McDaniel was initially charged with breaking into two apartments in the building using a master key he somehow obtained, according to police. McDaniel and Giddings lived in neighboring apartments across the street from the law school.
At the request of Giddings’ family, prosecutors did not seek the death penalty, Macon-Bibb County District Attorney David Cooke, Jr. said. Giddings had hoped to work as a defender in death penalty cases, Cooke said.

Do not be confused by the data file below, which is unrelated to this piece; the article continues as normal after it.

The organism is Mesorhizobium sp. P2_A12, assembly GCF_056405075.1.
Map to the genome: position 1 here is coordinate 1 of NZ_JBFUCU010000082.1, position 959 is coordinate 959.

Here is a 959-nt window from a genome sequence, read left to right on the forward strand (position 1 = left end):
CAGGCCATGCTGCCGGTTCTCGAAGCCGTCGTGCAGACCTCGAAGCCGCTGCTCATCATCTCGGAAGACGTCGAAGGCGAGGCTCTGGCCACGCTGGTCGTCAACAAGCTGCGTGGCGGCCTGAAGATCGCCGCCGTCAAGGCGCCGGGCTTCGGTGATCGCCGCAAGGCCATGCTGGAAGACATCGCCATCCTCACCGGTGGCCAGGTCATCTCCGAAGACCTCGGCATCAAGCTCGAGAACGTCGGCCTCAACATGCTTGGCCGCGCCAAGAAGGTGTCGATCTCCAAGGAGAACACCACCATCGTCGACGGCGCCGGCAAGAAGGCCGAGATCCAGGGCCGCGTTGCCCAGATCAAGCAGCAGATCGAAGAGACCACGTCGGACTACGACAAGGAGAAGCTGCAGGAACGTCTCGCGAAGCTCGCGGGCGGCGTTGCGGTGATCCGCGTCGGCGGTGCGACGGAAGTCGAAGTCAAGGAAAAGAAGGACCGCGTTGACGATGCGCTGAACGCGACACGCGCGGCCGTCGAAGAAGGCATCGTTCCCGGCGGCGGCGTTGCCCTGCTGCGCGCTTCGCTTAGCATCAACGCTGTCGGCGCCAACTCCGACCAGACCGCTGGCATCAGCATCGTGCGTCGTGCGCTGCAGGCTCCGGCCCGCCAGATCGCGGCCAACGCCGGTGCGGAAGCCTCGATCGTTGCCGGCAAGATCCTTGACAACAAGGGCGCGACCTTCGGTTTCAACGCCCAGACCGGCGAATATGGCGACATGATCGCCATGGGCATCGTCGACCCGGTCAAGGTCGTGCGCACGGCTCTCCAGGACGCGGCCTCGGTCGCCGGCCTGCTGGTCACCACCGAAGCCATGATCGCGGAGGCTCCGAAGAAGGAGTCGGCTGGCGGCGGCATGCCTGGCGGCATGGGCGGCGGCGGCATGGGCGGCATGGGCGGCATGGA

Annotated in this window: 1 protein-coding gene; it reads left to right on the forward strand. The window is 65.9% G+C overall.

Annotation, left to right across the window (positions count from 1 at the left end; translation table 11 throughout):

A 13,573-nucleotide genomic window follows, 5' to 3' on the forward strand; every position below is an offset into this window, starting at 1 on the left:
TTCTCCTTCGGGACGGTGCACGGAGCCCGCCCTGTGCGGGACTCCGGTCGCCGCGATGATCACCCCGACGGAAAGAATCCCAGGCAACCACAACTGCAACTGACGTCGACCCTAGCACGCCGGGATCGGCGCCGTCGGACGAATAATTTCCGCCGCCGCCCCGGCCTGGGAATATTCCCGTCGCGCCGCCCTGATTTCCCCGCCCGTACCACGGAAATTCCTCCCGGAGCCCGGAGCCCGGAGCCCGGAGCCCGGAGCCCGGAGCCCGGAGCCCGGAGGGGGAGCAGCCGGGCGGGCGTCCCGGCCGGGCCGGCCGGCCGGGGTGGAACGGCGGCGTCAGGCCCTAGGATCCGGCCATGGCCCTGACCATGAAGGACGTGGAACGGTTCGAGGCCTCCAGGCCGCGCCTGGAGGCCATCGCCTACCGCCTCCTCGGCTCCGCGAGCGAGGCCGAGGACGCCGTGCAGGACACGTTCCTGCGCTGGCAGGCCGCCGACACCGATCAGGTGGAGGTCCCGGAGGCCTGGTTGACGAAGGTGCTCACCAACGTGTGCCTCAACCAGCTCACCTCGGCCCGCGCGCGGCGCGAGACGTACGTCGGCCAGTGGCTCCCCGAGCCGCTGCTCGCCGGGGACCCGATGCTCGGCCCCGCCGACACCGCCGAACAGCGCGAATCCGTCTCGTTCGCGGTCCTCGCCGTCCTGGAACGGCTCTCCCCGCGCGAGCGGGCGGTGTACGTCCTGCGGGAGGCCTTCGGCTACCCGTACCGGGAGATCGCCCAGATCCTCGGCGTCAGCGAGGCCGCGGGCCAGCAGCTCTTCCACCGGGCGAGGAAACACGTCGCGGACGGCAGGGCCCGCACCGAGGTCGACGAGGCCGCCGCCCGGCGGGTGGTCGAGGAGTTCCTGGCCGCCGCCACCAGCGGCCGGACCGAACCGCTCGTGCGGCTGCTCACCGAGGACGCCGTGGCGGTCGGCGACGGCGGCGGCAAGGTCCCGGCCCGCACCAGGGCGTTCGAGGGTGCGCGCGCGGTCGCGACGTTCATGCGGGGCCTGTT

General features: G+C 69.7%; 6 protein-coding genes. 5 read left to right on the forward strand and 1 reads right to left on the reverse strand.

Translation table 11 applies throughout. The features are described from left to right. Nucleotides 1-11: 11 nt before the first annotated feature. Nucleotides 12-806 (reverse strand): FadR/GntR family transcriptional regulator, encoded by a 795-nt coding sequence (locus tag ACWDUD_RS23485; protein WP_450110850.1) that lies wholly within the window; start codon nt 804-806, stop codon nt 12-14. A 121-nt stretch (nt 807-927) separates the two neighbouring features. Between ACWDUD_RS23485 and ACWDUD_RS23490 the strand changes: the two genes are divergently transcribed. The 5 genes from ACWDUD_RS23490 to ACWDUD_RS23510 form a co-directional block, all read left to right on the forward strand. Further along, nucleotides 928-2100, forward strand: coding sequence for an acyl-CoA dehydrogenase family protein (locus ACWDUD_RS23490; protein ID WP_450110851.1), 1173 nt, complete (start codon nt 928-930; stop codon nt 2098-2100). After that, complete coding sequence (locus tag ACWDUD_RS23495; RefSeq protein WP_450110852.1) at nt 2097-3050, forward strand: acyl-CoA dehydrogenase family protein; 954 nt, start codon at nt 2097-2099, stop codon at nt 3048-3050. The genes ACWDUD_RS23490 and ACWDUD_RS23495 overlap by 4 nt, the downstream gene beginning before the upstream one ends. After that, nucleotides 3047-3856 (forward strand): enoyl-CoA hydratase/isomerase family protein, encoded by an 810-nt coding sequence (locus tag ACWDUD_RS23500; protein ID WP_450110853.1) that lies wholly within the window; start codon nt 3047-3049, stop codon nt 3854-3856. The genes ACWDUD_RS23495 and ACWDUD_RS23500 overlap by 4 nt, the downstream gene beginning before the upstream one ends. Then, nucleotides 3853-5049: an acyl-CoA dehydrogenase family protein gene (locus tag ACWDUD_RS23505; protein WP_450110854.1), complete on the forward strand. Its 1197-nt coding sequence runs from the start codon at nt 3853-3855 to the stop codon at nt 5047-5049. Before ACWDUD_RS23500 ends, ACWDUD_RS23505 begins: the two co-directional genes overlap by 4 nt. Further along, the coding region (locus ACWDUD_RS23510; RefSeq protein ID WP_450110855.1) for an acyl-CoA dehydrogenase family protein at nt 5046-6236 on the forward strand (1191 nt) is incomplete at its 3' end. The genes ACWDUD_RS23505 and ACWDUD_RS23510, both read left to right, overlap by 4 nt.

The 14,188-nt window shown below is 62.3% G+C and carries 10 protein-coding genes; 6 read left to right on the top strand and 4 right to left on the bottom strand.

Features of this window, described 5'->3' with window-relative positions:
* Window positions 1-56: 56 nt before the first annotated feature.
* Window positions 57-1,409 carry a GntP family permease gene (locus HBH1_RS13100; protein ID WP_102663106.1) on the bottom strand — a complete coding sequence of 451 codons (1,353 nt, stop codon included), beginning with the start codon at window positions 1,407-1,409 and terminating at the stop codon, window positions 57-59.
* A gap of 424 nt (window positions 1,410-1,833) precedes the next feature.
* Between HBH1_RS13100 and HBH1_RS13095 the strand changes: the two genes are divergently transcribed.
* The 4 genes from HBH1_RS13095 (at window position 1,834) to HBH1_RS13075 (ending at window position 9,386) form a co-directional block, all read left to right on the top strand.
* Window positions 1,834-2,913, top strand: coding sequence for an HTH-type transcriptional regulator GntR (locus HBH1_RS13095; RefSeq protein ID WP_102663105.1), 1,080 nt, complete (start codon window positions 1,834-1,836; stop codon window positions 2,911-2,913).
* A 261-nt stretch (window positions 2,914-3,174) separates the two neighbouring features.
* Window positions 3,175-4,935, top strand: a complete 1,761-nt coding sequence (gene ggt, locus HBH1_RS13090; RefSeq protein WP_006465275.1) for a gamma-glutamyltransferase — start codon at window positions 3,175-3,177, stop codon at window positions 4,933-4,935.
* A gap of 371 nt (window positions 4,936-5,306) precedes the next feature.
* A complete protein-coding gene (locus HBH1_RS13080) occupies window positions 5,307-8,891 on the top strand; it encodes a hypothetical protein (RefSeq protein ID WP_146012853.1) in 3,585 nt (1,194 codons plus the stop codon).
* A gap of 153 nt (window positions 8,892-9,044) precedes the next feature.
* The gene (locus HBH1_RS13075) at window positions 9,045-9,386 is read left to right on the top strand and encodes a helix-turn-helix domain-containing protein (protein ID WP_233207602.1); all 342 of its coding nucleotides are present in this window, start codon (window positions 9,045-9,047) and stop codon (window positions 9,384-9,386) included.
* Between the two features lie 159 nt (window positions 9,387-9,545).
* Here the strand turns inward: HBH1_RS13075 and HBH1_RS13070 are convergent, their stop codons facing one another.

As a law student, McDaniel worked briefly for the county prosecutor’s office, according to Cooke. McDaniel will not be considered for parole until 2041, Cooke said.
(Photo Source: NY Daily News)